A senior scientist at NASA has announced in the New York Times that he has terminal cancer. This is sad.
What’s sadder, though, is that he has chosen to exploit his personal tragedy for the purposes of promoting climate change alarmism.
Here is how Piers Sellers (pictured) ‚Äì acting director of NASA’s Earth Sciences division ‚Äì begins his New York Times article:
I’M a climate scientist who has just been told I have Stage 4 pancreatic cancer.
This diagnosis puts me in an interesting position. I’ve spent much of my professional life thinking about the science of climate change, which is best viewed through a multidecadal lens. At some level I was sure that, even at my present age of 60, I would live to see the most critical part of the problem, and its possible solutions, play out in my lifetime. Now that my personal horizon has been steeply foreshortened, I was forced to decide how to spend my remaining time. Was continuing to think about climate change worth the bother?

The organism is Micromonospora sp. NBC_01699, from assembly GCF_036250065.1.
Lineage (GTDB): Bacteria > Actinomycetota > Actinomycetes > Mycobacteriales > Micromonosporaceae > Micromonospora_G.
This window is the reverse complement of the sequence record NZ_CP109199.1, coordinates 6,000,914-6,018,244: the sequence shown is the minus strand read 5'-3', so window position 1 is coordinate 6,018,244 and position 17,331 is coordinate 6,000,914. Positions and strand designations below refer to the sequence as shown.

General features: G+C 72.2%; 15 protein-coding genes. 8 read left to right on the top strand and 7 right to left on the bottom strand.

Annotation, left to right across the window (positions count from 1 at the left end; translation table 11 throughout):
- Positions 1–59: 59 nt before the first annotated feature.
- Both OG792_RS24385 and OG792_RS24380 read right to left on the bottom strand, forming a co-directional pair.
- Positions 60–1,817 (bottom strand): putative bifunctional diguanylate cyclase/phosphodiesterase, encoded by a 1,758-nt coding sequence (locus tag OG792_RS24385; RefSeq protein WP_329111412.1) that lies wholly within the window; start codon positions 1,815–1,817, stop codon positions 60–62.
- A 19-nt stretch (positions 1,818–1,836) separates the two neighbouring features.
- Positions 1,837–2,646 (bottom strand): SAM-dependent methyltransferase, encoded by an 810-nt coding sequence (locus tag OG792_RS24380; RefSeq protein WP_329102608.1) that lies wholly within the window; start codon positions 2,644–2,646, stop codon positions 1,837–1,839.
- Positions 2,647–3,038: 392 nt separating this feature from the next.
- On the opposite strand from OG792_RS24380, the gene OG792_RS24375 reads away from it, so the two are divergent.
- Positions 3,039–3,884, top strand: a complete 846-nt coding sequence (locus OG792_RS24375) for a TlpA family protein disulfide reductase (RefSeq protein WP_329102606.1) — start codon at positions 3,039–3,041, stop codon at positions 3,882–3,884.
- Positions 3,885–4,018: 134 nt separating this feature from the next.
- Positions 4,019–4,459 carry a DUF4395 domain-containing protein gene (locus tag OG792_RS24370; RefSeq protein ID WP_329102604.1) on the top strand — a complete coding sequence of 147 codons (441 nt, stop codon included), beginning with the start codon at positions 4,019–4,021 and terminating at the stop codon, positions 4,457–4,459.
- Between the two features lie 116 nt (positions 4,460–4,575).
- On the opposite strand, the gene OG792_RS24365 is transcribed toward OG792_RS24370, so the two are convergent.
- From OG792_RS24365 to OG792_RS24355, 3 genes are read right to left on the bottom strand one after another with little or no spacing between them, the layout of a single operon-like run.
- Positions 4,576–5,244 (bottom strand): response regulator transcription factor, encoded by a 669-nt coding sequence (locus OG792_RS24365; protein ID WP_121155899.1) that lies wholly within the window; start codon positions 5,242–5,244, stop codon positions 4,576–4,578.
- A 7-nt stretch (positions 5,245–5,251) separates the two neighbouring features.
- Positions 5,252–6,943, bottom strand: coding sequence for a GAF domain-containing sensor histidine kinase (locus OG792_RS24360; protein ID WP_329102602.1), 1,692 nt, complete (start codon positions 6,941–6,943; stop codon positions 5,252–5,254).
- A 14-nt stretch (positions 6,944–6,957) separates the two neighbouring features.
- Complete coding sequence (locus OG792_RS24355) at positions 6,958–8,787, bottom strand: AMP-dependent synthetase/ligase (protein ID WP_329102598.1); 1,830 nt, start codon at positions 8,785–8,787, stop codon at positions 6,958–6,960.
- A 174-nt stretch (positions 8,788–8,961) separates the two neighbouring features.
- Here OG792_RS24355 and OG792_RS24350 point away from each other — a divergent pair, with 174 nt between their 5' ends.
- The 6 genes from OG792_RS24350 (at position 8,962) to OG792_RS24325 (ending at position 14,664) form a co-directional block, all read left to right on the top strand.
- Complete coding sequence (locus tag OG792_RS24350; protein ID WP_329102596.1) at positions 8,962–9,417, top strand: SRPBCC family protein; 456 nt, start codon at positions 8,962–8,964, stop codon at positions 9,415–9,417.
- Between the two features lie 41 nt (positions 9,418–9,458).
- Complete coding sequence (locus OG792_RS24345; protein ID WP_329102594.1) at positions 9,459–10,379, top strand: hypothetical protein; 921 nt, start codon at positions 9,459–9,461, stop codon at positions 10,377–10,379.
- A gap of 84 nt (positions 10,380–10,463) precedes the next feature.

At the risk of being ungracious to the terminally ill, the correct answer to that question on any number of levels is “No.”
But Sellers disagrees. He uses that intro as an excuse to spout the usual litany of nonsense so beloved by the climate alarmist establishment ‚Äì “steady accumulation of evidence”, “climate change is real”, “computer models”, “unforeseen, disastrous events” ‚Äì expecting his audience to receive it sympathetically because, hell, he’s got terminal cancer and if he says something is important it jolly well must be, right?
Sorry, but no. Sellers’ cancer says no more about the validity of global warming theory than Einstein’s having shagged Marilyn Monroe says about the validity of his theory of relativity.